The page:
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Retaliatory Employment Discrimination Act

Position: NCCBI opposes the position of the North Carolina Department of Labor's Workplace Retaliatory Discrimination Office (WORD) that it is unlawful for a private employer to terminate an employee pursuant to a facially neutral leave of absence policy where the absence was due to a work related injury. NCCBI believes that WORD's contention that this is a violation of the provisions of North Carolina's Retaliatory Employment Discrimination Act (REDA) is erroneous.

Explanation:   Historically, private sector employers in North Carolina have had the right to establish non-discriminatory leave of absence policies which provide for a maximum time that any employee for any reason can be absent. These policies are referred to as 6-12 policies" by the Department of Labor because they typically provide for a maximum time for leaves of absence of six (6) to twelve (12) months, after which the employee will be automatically discharged due to the excessive absence, regardless of the reason for the absence.

In 1994 a complaint was filed with WORD claiming that an employee was terminated in violation of the individual's Workers' Compensation rights under Chapter 97 of the North Carolina General Statutes. WORD found reasonable cause to believe that the allegation of prohibited discrimination was true. WORD contended that an employee's termination for failure to return to work after a specified period of time is a violation of REDA, if the reason for the employee's absence is related to the exercise of a right under one of the statutes listed in REDA, even where the policy is facially neutral.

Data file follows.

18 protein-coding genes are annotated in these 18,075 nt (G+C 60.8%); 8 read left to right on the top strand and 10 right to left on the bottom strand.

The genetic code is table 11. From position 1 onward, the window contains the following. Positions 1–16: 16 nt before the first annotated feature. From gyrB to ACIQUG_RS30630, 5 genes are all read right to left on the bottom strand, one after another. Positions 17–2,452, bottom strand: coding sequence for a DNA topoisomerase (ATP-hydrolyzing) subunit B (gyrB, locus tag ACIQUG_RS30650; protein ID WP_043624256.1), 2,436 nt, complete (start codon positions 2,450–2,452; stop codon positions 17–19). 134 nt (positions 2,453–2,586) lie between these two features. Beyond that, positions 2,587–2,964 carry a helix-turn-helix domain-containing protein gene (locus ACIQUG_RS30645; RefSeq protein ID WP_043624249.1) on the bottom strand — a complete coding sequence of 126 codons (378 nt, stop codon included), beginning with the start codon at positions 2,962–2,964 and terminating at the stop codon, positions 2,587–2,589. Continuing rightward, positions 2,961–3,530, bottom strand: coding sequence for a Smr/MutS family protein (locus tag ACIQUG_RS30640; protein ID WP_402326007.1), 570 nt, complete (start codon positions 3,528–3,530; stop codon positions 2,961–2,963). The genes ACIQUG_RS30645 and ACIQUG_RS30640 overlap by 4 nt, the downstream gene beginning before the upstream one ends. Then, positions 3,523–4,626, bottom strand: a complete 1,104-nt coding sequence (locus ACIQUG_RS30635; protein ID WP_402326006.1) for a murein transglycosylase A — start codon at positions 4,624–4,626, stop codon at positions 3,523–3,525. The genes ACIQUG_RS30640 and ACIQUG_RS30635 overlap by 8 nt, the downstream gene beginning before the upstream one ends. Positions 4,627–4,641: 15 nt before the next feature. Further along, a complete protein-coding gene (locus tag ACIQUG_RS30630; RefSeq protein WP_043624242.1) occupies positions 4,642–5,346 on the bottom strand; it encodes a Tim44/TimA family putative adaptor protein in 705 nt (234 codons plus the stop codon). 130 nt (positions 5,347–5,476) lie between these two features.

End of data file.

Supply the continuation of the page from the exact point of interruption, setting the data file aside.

N.C.G.S. Section 95-241 (b) provides as affirmative defense for employers where the employer "would have taken the same unfavorable action in absence of the protected activity of the employee." The affirmative defense has been recognized in at least one court decision. In Watkins v. Martin Mills, Inc., the United States District Court for the Middle District of North Carolina granted summary judgment, finding in part that the company's policy of automatically terminating employees who exceeded its maximum allowable leave was an affirmative defense to a REDA action. In Martin Mills the maximum period was twelve (12) months.

The establishment of non-discriminatory maximums for leaves of absence are consistent with the mandates of both federal and state anti-discrimination laws. Such policies are necessary for North Carolina businesses to be able to operate in an effective and predictable manner. Requiring companies to leave positions open for extended, and possibly very lengthy periods of time, can cause unreasonable hardships on a business, especially small businesses where staffing is necessarily limited.

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